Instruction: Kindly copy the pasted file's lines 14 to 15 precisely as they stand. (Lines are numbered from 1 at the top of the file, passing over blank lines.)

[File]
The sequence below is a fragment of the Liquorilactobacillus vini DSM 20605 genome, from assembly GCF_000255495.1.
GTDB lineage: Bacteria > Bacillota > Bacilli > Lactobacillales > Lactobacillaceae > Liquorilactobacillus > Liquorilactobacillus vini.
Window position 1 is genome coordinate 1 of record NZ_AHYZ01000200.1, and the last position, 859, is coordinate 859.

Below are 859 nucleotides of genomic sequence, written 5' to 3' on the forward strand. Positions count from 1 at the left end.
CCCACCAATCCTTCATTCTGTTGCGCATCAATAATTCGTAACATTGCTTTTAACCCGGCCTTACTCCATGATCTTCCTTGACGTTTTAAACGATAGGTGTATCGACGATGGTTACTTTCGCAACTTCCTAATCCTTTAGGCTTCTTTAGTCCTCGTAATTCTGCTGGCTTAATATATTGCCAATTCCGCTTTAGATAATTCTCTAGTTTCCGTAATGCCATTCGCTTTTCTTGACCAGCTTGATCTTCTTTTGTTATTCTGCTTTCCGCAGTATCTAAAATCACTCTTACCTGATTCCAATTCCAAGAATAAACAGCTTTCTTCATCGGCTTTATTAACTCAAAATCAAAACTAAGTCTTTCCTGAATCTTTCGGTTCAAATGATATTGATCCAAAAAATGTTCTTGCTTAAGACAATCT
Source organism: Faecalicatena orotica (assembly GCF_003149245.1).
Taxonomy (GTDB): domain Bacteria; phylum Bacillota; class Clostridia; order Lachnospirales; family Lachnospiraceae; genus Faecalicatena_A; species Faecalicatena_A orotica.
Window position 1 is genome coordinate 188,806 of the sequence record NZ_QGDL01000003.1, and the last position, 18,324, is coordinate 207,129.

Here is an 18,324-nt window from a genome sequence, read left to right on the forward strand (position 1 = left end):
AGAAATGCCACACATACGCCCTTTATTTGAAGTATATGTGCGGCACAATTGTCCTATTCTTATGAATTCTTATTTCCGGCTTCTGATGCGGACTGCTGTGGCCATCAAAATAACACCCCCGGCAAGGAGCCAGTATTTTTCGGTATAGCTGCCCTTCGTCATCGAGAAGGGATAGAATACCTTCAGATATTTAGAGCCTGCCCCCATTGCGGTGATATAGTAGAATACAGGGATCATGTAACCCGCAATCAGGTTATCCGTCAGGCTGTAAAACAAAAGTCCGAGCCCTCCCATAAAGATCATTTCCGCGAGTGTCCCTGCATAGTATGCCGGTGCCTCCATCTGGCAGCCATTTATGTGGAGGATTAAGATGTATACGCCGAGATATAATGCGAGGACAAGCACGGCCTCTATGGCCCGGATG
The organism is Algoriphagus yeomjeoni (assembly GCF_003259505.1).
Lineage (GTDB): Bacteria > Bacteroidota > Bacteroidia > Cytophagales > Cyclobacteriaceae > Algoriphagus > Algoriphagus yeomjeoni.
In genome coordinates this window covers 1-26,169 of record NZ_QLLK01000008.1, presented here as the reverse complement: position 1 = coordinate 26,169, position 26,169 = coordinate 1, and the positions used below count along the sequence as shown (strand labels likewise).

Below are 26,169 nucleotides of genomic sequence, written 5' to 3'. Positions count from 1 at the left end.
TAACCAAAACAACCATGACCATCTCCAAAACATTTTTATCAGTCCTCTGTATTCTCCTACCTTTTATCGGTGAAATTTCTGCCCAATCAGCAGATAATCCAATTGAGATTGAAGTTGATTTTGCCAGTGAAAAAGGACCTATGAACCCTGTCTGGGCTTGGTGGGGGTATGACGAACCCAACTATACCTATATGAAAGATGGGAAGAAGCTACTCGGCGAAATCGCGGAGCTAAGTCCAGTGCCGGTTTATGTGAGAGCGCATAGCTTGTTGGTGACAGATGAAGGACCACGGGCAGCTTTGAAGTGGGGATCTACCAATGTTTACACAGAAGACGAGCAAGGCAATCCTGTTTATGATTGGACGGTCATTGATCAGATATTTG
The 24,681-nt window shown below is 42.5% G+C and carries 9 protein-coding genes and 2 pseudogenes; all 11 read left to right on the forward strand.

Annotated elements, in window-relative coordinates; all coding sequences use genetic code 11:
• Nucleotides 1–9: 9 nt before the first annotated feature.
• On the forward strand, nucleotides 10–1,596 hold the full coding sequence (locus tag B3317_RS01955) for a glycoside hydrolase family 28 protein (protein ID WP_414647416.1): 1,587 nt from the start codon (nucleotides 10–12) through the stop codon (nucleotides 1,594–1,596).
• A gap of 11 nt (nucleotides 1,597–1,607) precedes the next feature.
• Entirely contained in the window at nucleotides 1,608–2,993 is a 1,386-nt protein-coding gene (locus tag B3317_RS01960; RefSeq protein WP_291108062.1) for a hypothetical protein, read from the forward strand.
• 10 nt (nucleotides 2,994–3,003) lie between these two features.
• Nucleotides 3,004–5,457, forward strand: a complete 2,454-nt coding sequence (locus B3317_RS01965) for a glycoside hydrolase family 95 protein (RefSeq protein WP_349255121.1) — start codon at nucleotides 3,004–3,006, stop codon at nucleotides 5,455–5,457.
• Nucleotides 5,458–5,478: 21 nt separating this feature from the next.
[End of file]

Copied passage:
Below are 26,169 nucleotides of genomic sequence, written 5' to 3'. Positions count from 1 at the left end.
TAACCAAAACAACCATGACCATCTCCAAAACATTTTTATCAGTCCTCTGTATTCTCCTACCTTTTATCGGTGAAATTTCTGCCCAATCAGCAGATAATCCAATTGAGATTGAAGTTGATTTTGCCAGTGAAAAAGGACCTATGAACCCTGTCTGGGCTTGGTGGGGGTATGACGAACCCAACTATACCTATATGAAAGATGGGAAGAAGCTACTCGGCGAAATCGCGGAGCTAAGTCCAGTGCCGGTTTATGTGAGAGCGCATAGCTTGTTGGTGACAGATGAAGGACCACGGGCAGCTTTGAAGTGGGGATCTACCAATGTTTACACAGAAGACGAGCAAGGCAATCCTGTTTATGATTGGACGGTCATTGATCAGATATTTG